I pack drinks, snacks, food, so we don’t have to make any unnecessary stops. 500 miles a day is about all we’re interested in nowadays. And even That’s pushing it.
We all have our thresholds. I assumed 50 mph average for 14 daylight hours. The key is your packed drinks, snacks, food; swapping drivers; stopping only for fuel.
I did back to back thousand mile days from DC to TX back in 1990 on a motorcycle. I’m pretty sure I could not do that again. 700 mile days with two drivers in a car is still in our grasp. Not fun, and not something I’d do for a holiday, but for trying to make miles achievable.
Google Maps and Waze have helped a lot avoiding traffic. Every time I try to outsmart my phone it bites me. Metaphorically.
@Auspicious 's recs are all sterling. The only thing I can think of to add is to try to anticipate heavy traffic days and routes and avoid them if possible. I recall leaving Paris on a July 31 when every Frenchman was getting on the road for summer holiday. When we arrived at our destination exhausted, our host stared at us and asked what we were thinking to be traveling on that day.
Put everything you can in plastic baggies/containers so you minimize the amound of loose melt sloshing around inside the cooler and potentially seeping into contents.
I am guessing, but don’t want to assume, that you’ll be freezing your butter when you reach your final destination. Yes? If so 'Id probably freeze it before I left NYC so that is starting out as cold as possible.
Where will you be staying for the nights your are on the road? If there is a fridge/freezer would it make sense to move your precious wares overnight to rechill? The transporting and opening the cooler may do more harm than good though. @Auspicious - your thoughts?
Good luck with your trip and move. I’ll be looking for any road-trip food reports.
If I were as concerned as you, I’d buy a specific food cold shipping box. It should come with both the styrofoam box and corrugated cardboard.
The container should be the proper size for the quantity of materials…not too big or small. Pack it with the frozen chem packs and or dry ice. Seal it and don’t open it. Bring it inside at night. This should more than meet your needs.
Thanks @Auspicious for the detailed, thoughtful answer! I got the Igloo because I really can’t see spending for the Yeti when this is likely a one time use. The igloo got good reviews -we will see. i have no idea where we will be stopping overnight, but I plan to make the reservations on line from the car. We are planning to try to make this a fun trip, maybe staying in some places we have never been. We will see, but i will check in!!!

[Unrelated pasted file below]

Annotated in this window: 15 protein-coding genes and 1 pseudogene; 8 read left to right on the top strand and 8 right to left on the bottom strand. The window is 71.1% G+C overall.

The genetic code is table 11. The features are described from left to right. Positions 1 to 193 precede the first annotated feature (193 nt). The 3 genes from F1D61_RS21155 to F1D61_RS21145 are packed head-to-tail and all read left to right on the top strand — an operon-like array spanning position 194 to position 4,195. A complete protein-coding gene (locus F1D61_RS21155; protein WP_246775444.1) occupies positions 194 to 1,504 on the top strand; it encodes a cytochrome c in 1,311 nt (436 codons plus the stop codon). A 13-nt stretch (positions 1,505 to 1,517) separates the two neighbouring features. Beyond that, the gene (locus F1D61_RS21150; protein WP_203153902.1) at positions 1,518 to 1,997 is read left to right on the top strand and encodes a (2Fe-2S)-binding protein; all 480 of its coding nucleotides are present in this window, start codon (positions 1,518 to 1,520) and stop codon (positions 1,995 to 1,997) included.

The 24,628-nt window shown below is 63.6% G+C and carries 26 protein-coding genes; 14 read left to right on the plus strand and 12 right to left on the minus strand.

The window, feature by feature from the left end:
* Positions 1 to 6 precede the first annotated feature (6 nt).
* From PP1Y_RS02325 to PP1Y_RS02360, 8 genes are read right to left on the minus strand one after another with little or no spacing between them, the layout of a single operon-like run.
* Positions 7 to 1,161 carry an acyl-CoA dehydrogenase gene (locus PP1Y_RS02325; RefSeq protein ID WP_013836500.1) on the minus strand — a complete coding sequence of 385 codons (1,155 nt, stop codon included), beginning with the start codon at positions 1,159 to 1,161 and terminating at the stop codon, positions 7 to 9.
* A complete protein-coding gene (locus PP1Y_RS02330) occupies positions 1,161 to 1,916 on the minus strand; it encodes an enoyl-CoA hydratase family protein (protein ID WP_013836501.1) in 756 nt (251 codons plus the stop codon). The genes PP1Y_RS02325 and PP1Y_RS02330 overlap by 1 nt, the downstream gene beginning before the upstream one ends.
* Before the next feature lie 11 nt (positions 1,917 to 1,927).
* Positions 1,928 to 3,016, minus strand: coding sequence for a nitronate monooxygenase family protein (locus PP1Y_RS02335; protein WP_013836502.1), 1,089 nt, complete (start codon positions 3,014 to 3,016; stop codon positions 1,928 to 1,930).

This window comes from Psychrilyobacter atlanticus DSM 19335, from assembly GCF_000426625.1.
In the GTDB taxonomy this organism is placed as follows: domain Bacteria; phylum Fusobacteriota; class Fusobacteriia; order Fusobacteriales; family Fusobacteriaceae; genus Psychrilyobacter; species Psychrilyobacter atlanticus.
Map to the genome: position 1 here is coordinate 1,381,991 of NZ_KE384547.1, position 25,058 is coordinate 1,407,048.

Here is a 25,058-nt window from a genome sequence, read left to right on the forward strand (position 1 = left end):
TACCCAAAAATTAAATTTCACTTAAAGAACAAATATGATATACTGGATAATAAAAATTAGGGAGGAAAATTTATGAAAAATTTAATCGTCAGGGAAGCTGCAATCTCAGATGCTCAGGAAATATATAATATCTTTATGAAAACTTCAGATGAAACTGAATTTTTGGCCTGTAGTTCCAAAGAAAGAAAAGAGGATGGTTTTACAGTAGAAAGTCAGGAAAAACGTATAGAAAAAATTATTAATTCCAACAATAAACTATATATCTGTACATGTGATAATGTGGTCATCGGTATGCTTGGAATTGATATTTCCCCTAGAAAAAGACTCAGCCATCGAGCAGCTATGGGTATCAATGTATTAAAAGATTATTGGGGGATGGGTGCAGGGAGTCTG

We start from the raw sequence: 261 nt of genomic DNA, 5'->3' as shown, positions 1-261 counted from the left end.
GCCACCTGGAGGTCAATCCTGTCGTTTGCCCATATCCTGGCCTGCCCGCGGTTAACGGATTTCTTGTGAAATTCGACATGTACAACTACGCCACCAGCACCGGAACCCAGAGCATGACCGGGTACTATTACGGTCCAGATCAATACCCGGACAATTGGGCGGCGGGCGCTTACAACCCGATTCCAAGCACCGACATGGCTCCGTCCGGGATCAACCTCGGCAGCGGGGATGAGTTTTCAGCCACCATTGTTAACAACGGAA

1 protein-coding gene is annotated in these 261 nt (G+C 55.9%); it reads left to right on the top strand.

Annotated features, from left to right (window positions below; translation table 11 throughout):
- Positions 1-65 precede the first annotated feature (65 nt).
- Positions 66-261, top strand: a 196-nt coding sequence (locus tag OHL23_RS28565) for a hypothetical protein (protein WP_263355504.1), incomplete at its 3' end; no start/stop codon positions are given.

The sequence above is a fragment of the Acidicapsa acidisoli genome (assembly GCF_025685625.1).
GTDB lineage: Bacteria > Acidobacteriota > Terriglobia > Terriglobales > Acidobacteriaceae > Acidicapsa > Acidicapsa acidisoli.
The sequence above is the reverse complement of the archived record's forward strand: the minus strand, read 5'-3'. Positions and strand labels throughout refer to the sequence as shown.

There is merit to this idea, especially if Gwenn lingers in pretty places like Harper’s Ferry WV or Charleston SC. The issue is reliability of the fridge at the stops. The insulin is the driving need. My source was
36F to 46F is not that hard to maintain with ice in a cooler. The butter will be fine. The key is knowing what the temp in there is. A remote thermometer would be great. Any thermometer is fine as long as you remember to check it every time you look. Without other information I’d shoot for staying in the range of 36F and 40F for some margin for warming up, but watch carefully for getting too cold. Apparently freezing insulin is bad. I suspect without knowing that the 36F to 46F already has some margin but we don’t know if that’s true and if true we don’t know how big the margin is. I’d still talk to a trusted pharmacist.
Remember (thermodynamics, heat transfer) that there is a state change. A lot of energy needs to come out to get from liquid to solid. This means liquid at freezing temp is different from solid at freezing temp. Check with that pharmacist about what the freezing temp of insulin is. It probably is not 32F (organic chemistry).
Don’t leave the cooler in a hot car during the day if you stop for a day. @MsBean’s idea of using a fridge at your stops does have merit. HOWEVER, I would not do that in a hotel. Aside from not being sure about temperature, I’ve moved mini-bar/snacks out of a hotel fridge and had housekeeping put all my stuff out on the floor and reload their stuff inside. Better I think to leave your cooler on the floor of the room in air conditioning and leave the mini-bar fridge alone. Hotel ice machines are usually pretty good.